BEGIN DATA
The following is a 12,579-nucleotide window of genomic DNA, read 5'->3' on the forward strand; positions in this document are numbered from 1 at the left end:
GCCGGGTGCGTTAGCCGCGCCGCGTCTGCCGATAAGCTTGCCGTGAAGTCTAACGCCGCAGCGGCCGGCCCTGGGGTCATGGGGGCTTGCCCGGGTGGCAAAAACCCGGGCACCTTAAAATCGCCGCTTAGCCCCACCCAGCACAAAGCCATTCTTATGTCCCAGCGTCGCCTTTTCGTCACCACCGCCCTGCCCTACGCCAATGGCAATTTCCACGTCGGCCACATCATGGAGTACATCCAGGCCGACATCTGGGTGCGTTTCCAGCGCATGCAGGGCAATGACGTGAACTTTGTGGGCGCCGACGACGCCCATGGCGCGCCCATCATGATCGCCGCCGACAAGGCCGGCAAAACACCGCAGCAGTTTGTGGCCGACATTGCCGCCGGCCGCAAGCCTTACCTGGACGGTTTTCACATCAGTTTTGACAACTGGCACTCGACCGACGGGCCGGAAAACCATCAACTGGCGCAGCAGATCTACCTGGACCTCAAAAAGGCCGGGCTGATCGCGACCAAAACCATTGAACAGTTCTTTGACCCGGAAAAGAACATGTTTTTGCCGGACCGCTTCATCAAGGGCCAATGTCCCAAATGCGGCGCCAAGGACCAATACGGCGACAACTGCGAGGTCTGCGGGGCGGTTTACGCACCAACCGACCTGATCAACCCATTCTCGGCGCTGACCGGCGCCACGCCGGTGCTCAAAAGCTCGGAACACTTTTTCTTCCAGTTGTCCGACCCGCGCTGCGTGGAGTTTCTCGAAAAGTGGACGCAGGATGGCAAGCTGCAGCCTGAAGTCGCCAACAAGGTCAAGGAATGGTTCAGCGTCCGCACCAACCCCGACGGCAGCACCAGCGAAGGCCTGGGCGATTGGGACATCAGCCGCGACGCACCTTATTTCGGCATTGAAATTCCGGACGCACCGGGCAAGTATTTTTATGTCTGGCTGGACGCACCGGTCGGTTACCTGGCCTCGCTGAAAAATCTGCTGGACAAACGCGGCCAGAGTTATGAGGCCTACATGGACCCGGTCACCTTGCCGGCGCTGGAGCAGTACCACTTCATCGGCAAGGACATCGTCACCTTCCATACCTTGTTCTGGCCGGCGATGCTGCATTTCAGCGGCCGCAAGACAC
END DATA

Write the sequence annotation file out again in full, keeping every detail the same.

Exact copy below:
The following is a 12,579-nucleotide window of genomic DNA, read 5'->3' on the forward strand; positions in this document are numbered from 1 at the left end:
GCCGGGTGCGTTAGCCGCGCCGCGTCTGCCGATAAGCTTGCCGTGAAGTCTAACGCCGCAGCGGCCGGCCCTGGGGTCATGGGGGCTTGCCCGGGTGGCAAAAACCCGGGCACCTTAAAATCGCCGCTTAGCCCCACCCAGCACAAAGCCATTCTTATGTCCCAGCGTCGCCTTTTCGTCACCACCGCCCTGCCCTACGCCAATGGCAATTTCCACGTCGGCCACATCATGGAGTACATCCAGGCCGACATCTGGGTGCGTTTCCAGCGCATGCAGGGCAATGACGTGAACTTTGTGGGCGCCGACGACGCCCATGGCGCGCCCATCATGATCGCCGCCGACAAGGCCGGCAAAACACCGCAGCAGTTTGTGGCCGACATTGCCGCCGGCCGCAAGCCTTACCTGGACGGTTTTCACATCAGTTTTGACAACTGGCACTCGACCGACGGGCCGGAAAACCATCAACTGGCGCAGCAGATCTACCTGGACCTCAAAAAGGCCGGGCTGATCGCGACCAAAACCATTGAACAGTTCTTTGACCCGGAAAAGAACATGTTTTTGCCGGACCGCTTCATCAAGGGCCAATGTCCCAAATGCGGCGCCAAGGACCAATACGGCGACAACTGCGAGGTCTGCGGGGCGGTTTACGCACCAACCGACCTGATCAACCCATTCTCGGCGCTGACCGGCGCCACGCCGGTGCTCAAAAGCTCGGAACACTTTTTCTTCCAGTTGTCCGACCCGCGCTGCGTGGAGTTTCTCGAAAAGTGGACGCAGGATGGCAAGCTGCAGCCTGAAGTCGCCAACAAGGTCAAGGAATGGTTCAGCGTCCGCACCAACCCCGACGGCAGCACCAGCGAAGGCCTGGGCGATTGGGACATCAGCCGCGACGCACCTTATTTCGGCATTGAAATTCCGGACGCACCGGGCAAGTATTTTTATGTCTGGCTGGACGCACCGGTCGGTTACCTGGCCTCGCTGAAAAATCTGCTGGACAAACGCGGCCAGAGTTATGAGGCCTACATGGACCCGGTCACCTTGCCGGCGCTGGAGCAGTACCACTTCATCGGCAAGGACATCGTCACCTTCCATACCTTGTTCTGGCCGGCGATGCTGCATTTCAGCGGCCGCAAGACAC